The Monument to Muravyov-Amursky
The monument to the East Siberian governor-general and Vladivostok's founder Nikolay Muravyov-Amursky is installed in the Park of his name, on the intersection of the Sukhanova Street and Lazo Street. It is one of the newest and definitely most important for Vladivostok's residents architectural sights. The bronze monument to the prominent statesman, who played the key role in the Russian Far East's history, was installed at the downtown area in the summer 2012.
Nikolay Muravyov became East Siberian - one of the biggest regions in Russia - governor-general in 1847. As far-sighted person with generous nature, he won the authority with mere Far East residents right away. Muravyov repeatedly spoke about the abolition of serfdom, fought against local goldminers' criminal financial activities, built schools and did a lot for organizing settlement in the Far East. In addition, he led an ascetic life, denying benefits that his predecessors used to enjoy in this position.
However, Nikolay Muravyov's most important deed for Russia was organizing the return process of Amur's left bank, which was ceded to China in the late 17th century. In 1858, he conducted brilliant negotiations with Celestial Empire's government and as a result the Treaty of Aigun was signed. According to this treaty, China acknowledged Russia's full right on the lands along the Amur River and the Ussuri River. It is important to note that Muravyov managed to return the cherished lands without using armed forces, at that. It is for this deed that his name was inscribed in the Russian history, and he got the title - Count Amursky.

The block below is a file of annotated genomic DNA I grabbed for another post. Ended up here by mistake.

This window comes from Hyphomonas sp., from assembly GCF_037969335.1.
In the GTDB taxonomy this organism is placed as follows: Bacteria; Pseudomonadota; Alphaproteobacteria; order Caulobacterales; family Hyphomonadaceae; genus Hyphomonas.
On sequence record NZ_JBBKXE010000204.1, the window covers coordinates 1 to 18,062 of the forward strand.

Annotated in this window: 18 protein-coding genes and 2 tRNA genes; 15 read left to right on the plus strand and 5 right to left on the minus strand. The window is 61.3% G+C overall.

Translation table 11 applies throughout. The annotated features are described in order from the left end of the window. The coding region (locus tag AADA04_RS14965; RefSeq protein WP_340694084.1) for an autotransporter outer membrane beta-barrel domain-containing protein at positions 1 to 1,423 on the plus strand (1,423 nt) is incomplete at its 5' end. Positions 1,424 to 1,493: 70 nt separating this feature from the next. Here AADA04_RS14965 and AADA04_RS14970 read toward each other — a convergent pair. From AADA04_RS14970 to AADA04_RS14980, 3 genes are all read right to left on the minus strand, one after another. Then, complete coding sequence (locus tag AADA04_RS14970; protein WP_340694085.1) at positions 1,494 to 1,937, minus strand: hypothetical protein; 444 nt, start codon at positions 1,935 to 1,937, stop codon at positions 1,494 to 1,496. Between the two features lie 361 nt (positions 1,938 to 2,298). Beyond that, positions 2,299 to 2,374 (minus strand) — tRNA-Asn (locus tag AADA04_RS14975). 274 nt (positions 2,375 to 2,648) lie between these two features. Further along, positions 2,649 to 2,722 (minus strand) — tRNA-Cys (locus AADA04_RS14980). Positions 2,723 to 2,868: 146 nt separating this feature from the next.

However, three years after the crucial for the country treaty was signed, the Count Muravyov-Amursky had an argument with authorities in St. Petersburg and left the position of the governor-general. Then, he moved to Paris and spent the last twenty years of his life there. Nikolay Muravyov-Amursky was buried at the Montmartre Cemetery, and only in 1990, his remains were transported to Vladivostok and re-buried at city's historical center. Later the memorial complex was created and monument to the general-governor was installed here.
Four-meter high bronze sculpture of Nikolay Muravyov-Amursky stands on the high granite pedestal. Vladivostok's founder overlooks the Zolotoy Rog Bay and is depicted in the ceremonial naval jacket with high collar and with a scroll in hand symbolizing the Treaty of Aigun that has assigned the Priamurye lands to Russia.
Soon, bas-reliefs depicting episodes from Primorsky Krai's history, including signing of the treaty between Russia and China will appear on the wall behind the monument. Besides the monument, the memorial complex includes the renewed granite sarcophagus installed over the Count Muravyov-Amursky's burial place.
In the near future, the gallery devoted to the Russian Far East's discoverers and pioneers is planned to be created in the park.